The Status of the Mask Mandate in Florida


Photo uploaded by Flickr user Gage Skidmore.

David Collison

Currently, Florida does not require masks statewide but does recommend masks.

   With COVID-19 still a major presence in America, Florida is struggling to determine its plan in the coming weeks. Where Gov. Ron DeSantis has decided to proceed with the phases for reopening Florida, counties have each had a different approach to the reopening. 

   While Desantis has made it clear that he plans to let each county determine the mask mandate for themselves, with no statewide mask mandate, he has removed any punishments for failing to follow these measures. He stated in an interview with Forbes that a statewide mandate would “probably backfire”, but said that he supports the choices of local leaders. Some counties took this as an opportunity to remove their mask mandate, with Manatee County initially removing theirs before reinstating a requirement for masks within private businesses. Nassau County reacted similarly, as they initially extended it to Sept. 25 before voting to end it a few days before that deadline was met. They then instituted a requirement for masks when inside Nassau County buildings where social distancing is not possible and encouraged others to continue to do so outside of just those buildings. Importantly, while masks are not required anywhere else, private businesses may institute their own mask rules for customers to follow.

   Outside of those two counties, each other county had some form of mask mandate that has been either maintained or extended until later in the year. Some areas have had their mask mandates attacked, such as Jacksonville. In Jacksonville, Mayor Lenny Curry had extended the mask requirement for an extra 30 days, to which Jason French responded with a lawsuit. Represented by state Rep. Anthony Sabatini, French attempted to get Circuit Court Judge Katie Dearing to issue a temporary injunction on the grounds that masks were a violation of privacy rights and were an ineffective measure in stopping the spread of COVID-19.

   During the case, Dearing said that “wearing a mask to prevent the spread of an airborne virus is no more intrusive than wearing a helmet” while riding a motorcycle, according to the Florida Times Union. She also said that French presented “opinion testimony” that masks are ineffective in slowing the virus, and that a judge is not supposed to answer that question.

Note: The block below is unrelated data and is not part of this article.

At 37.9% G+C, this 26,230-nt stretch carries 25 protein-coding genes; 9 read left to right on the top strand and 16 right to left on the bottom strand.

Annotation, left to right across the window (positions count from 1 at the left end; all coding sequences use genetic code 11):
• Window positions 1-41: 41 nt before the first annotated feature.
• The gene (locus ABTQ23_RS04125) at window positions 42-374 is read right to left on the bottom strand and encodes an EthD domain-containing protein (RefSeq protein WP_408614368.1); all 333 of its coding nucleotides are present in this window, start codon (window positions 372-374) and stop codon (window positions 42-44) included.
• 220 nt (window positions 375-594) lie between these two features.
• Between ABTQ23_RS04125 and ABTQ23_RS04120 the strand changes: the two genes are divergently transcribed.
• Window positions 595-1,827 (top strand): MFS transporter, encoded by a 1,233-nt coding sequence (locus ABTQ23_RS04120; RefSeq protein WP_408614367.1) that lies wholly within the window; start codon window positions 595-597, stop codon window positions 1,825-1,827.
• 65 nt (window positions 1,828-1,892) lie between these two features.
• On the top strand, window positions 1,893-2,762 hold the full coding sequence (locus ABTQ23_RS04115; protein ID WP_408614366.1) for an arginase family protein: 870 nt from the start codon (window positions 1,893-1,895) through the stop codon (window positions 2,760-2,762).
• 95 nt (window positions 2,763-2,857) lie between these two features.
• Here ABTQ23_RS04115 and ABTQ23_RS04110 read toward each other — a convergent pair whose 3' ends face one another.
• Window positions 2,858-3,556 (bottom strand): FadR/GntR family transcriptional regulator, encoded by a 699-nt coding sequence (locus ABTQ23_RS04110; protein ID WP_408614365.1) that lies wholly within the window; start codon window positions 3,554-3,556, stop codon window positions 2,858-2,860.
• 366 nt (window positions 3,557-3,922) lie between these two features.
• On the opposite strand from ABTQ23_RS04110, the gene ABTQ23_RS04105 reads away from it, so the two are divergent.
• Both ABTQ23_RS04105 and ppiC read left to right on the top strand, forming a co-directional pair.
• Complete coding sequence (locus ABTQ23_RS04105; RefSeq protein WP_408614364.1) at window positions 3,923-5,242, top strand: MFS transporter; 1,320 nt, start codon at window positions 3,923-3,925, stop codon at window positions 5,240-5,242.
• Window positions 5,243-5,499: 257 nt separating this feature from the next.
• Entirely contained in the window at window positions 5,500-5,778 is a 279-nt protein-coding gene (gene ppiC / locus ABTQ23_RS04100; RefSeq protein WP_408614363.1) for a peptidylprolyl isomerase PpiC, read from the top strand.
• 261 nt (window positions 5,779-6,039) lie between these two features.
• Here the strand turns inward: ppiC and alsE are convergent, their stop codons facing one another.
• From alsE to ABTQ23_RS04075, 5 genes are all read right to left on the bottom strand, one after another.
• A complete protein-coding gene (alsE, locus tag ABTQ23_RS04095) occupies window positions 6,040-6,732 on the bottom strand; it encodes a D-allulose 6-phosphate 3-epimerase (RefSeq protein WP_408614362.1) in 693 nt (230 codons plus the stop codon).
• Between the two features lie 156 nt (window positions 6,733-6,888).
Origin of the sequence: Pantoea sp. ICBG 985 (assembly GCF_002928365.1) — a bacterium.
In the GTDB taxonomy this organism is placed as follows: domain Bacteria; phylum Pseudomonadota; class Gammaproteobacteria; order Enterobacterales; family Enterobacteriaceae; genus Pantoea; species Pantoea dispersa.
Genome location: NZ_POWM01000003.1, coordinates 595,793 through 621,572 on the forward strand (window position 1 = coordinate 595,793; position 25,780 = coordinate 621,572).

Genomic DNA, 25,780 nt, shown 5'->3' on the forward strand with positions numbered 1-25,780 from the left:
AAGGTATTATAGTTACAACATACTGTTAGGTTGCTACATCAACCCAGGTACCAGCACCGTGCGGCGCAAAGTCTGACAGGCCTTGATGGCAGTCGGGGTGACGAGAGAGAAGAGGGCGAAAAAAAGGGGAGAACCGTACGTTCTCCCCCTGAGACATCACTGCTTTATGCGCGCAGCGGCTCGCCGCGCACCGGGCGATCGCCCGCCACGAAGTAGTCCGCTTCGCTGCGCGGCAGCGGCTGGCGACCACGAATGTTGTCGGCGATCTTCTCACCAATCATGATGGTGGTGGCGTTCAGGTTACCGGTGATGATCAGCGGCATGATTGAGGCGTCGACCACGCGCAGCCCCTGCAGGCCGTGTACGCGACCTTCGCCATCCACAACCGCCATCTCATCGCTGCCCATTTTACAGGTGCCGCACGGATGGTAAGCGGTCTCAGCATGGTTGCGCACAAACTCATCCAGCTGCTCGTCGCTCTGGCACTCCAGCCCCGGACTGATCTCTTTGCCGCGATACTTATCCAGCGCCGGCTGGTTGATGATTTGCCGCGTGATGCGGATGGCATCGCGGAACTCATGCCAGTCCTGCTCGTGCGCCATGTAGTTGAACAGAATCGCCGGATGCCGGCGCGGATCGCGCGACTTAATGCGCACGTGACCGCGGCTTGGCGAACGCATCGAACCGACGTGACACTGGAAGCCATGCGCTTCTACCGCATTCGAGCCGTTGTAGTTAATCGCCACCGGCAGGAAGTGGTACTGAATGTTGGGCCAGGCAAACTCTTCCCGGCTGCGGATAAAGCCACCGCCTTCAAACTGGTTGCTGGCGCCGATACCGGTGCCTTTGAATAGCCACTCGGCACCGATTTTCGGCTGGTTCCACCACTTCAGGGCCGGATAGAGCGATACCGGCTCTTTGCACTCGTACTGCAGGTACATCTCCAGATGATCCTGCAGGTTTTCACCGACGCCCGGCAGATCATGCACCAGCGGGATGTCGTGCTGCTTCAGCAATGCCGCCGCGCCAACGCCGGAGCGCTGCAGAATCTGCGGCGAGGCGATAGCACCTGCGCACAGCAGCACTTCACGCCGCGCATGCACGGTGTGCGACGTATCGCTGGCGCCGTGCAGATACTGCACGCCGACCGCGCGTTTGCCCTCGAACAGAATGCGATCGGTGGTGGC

“It is not up to the court to determine whether masks reduce the spread of the virus, though there are many studies suggesting they do, including those cited by the city’s expert. It is no more the court’s job to impose a mask requirement on the citizenry based on these studies than to invalidate a mask requirement based on the opinion of plaintiff’s expert,” Dearing said when giving her court order according to the Florida Times Union. She also said that several other courts had upheld their area’s mask mandate, saying that they had rejected “virtually identical arguments”.

   Many places in Florida are going through similar situations, with mask requirements continuing to be an ongoing discussion. Key West especially has proven to be a melting pot of anger when it comes to the mask mandate. 

   According to the Guardian, many within Key West have been openly disregarding the current safety measures in place, such as social distancing or wearing a mask when failing to social distance in public. According to Jim Young, a safety code enforcement officer interviewed by the Guardian, under the original ordinance people had deliberately spat and coughed on his officers. Even under the new code, people are unwilling to follow the measures in place. The reporters were warned not to mention masks to anyone, as residents have been assaulted for doing so. A bartender who was interviewed has reported “near-riots” when people are asked to wear masks. One possible reason for such dissent is the area itself. Key West has allowed its bars to reopen, attracting tourists from other counties where bars are closed. When they meet code enforcement officers, they are often significantly drunk already. Another reason is simply anxiety raised by COVID-19. Tourism drives the economy in Key West, so the new code and it’s more relaxed rules encourages people to come and fuel the economy. However, as Mayor Teri Johnston said to the Guardian, “If we see even a hint of a spike we will be back with our original mask ordinance.”